Art and Politics in D.C.

sponsored
A group of Drexel arts administration students were among the 500 participants at Americans for the Arts’ National Arts Action Summit when arts advocates from around the country are trained in lobbying Congress: Jen DeSanto, Diana Blasold, Sarah Ellison, Kim Kindelsperger and Andrew Leeson. photos by the author
A group of Drexel arts administration students were among the 500 participants at Americans for the Arts’ National Arts Action Summit when arts advocates from around the country are trained in lobbying Congress: Jen DeSanto, Diana Blasold, Sarah Ellison, Kim Kindelsperger and Andrew Leeson. photos by the author

If you don’t get involved, your opponents will

I don’t usually hang around with the likes of Robert Redford, John Legend and Peter Yarrow, but Tuesday, April 1 we were all at the House Office Building in D.C. as part of Arts Advocacy Day. This is the 21st year that Americans for the Arts has organized grassroots advocates from across the country to join in lobbying Congress for arts-friendly legislation.

Actually Redford, Legend et all were among the 200 advocates inside the room where the House Sub-Committee on Interior Appropriations held the first Congressional hearing in 12 years dedicated to the importance of federal arts funding; I was outside with the overflow crowd of more than two hundred who couldn’t fit in the room. After the culture wars that followed the outcry against funding Mapplethorpe, Serrano and others, the NEA’s budget was cut from $176 million to $99.5 (and all grants to individual artists eliminated). Since then it has slowly been recovering; the 2008 budget is $144.7 million.


The crowd in the hall waiting for seats in the hearing room for the House Subcommittee on Interior Appropriations; many were arts professionals from across the country who’d come to D.C. to lobby on behalf of bills funding various arts programs and legislation to support arts education, fair-market value for artists’ donations, preservation of white space radio frequencies used for cordless mikes and an improved visa process for foreign guest artists.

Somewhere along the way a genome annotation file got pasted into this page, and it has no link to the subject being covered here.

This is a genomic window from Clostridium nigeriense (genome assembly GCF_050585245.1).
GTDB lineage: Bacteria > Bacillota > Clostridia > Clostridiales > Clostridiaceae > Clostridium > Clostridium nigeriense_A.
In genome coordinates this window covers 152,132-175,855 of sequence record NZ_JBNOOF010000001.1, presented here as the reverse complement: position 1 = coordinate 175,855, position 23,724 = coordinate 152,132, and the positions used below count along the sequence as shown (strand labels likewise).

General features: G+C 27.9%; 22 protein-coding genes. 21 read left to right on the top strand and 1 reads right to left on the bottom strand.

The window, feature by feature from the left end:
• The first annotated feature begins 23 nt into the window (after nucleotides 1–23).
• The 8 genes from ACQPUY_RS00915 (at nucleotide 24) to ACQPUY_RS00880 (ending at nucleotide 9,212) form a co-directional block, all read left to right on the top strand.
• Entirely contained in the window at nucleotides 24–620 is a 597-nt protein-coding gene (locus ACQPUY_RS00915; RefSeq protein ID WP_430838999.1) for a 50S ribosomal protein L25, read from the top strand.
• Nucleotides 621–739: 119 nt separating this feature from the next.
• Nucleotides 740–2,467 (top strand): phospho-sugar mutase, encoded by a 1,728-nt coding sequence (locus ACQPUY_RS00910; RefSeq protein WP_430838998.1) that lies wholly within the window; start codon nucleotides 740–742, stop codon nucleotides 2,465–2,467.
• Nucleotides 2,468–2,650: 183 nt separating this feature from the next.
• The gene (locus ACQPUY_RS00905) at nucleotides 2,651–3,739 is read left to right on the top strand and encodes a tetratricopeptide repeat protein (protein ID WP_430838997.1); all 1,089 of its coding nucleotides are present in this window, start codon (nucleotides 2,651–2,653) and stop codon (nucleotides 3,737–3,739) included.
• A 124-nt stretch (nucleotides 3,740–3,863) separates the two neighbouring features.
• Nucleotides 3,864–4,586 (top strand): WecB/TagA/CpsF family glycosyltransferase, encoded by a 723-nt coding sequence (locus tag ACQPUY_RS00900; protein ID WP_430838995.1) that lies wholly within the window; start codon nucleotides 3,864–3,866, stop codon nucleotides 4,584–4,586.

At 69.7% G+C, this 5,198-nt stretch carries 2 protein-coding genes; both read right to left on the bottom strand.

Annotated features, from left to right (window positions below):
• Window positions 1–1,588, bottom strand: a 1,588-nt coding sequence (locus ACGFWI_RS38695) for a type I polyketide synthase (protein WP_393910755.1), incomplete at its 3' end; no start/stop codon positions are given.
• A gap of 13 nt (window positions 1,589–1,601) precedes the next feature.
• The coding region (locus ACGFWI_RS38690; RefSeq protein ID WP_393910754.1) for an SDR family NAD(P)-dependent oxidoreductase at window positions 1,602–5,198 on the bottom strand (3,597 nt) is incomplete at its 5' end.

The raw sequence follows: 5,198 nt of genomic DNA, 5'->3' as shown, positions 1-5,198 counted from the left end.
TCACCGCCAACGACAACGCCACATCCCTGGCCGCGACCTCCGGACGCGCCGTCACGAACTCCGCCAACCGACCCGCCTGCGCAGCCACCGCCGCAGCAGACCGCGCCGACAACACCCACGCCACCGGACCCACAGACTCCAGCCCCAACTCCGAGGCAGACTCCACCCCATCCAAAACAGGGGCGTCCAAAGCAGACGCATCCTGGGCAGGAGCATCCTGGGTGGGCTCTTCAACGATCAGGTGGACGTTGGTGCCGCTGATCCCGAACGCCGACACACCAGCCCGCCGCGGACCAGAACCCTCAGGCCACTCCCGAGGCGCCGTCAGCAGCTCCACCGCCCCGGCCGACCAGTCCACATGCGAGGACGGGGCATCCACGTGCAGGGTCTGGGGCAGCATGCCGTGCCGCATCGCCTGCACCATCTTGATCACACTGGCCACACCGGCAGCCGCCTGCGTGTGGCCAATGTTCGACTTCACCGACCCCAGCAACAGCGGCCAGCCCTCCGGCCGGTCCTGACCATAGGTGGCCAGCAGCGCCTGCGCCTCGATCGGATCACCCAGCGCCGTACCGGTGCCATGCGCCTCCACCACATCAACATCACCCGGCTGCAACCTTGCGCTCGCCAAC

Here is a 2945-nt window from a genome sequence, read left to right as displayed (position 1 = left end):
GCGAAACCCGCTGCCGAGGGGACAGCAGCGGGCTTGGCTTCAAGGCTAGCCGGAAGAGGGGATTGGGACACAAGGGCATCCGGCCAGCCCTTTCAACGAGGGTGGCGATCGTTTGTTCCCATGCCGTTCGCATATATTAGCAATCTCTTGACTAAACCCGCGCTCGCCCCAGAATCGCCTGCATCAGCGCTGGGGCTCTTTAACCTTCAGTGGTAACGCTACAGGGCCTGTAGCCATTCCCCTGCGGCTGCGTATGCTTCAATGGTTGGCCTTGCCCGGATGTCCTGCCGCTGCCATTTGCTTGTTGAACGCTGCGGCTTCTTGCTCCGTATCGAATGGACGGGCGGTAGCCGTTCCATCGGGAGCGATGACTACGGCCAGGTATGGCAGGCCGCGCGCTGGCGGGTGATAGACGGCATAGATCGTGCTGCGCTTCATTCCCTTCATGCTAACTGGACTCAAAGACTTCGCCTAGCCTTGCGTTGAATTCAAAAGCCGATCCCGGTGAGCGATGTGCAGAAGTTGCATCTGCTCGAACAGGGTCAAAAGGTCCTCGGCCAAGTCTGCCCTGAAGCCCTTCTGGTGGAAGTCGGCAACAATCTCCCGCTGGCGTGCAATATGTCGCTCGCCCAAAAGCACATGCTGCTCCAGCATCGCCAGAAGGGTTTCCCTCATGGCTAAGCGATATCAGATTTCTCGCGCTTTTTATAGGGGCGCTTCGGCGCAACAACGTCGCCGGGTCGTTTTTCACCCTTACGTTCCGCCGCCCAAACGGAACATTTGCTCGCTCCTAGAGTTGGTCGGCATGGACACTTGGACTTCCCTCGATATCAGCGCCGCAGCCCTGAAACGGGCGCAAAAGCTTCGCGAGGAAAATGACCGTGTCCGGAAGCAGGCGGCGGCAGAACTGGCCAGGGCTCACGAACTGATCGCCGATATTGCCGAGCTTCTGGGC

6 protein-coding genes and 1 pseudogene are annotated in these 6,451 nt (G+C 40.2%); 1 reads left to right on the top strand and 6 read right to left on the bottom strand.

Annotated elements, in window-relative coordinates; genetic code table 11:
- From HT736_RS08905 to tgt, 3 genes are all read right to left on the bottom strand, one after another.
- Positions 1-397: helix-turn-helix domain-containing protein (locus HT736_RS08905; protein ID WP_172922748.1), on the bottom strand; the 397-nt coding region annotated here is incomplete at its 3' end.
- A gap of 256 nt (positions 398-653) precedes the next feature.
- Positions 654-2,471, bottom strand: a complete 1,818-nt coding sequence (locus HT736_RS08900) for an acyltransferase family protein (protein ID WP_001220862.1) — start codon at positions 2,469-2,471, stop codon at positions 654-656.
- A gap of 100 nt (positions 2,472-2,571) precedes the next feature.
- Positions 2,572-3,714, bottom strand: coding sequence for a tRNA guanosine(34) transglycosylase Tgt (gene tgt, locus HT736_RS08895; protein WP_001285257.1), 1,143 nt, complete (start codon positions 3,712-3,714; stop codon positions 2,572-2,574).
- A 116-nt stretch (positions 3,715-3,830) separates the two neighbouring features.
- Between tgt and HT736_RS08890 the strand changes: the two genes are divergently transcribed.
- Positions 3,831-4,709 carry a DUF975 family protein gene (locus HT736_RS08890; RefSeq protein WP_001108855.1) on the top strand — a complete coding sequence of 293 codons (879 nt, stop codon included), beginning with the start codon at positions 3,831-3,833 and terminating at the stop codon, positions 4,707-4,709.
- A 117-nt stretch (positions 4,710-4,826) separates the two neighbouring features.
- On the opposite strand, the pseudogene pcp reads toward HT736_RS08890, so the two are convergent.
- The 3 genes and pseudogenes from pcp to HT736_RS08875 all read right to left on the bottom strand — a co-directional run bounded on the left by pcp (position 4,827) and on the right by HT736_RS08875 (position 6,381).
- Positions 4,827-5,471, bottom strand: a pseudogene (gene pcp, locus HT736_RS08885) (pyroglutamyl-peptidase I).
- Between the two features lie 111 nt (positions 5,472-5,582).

The U.S. is unusual among advanced democracies in having no federal department of culture; current federal arts legislation is spread across more than fourteen Congressional committees which also have responsibility for forest fires, homeland security and the entire tax system. The committees range from the House Ways and Means Committee and the Senate Committee on Labor, Health and Human Services and Education to the House Sub-committee on State and Foreign Operations. This Congress is considering funding for the National Endowment for the Arts, National Endowment for the Humanities, Institute of Museum and Library Services, arts education, and State Department cultural exchanges; tax legislation allowing artists to take fair-market value for donations to museums, and the inclusion of arts education within No Child Left Behind legislation.

As we were told during the training day on Monday, if you don’t get involved, your opponents will. I can’t overemphasize the importance of such lobbying. If you’re not prepared to make the trip to D.C. you can still phone, write or e-mail your senators and representatives about these issues. Legislators want to hear from their constituents, and the more personal your stories about the impact of arts policies and federal funding (which includes federal monies channeled through state and local agencies such as the Pennsylvania Council for the Arts and the Philadelphia Cultural Alliance’s 5-County Arts Fund), the better. You can keep up with current legislation at the Americans for the Arts website; if you sign up, they’ll e-mail you when bills are coming up and action is needed.


Robert M. Lettieri (facing, at left) and Jenny L. Hershour (in red) of Citizens for the Arts in Pennsylvania with other Pennsylvania arts supporters lobbying Senator Arlen Spector’s staff.

Tuesday afternoon I was among the 34 Pennsylvanians who met in Senator Arlen Spector’s office with his staff member, Mary Beth McGowan, to ask for support for arts-friendly bills and to tell stories of how federal funding has benefitted the state. Spector’s a member of the Senate Cultural Caucus and a long-time friend of the arts, but that doesn’t make such visits any less important. The group included 14 students in Drexel University’s Arts Administration program (who had raised their own funds for the trip) and Silagh White of ArtsLehigh, an initiative to integrate arts throughout the curriculum and educate an enthusiastic audience; two Lehigh undergraduates joined her.

Tags

andrea kirsh, arlen spector

sponsored
sponsored

HELLO!

Sign up to receive Artblog’s weekly updates and monthly Our Picks sent directly to your inbox.

Subscribe Today!

Send this to a friend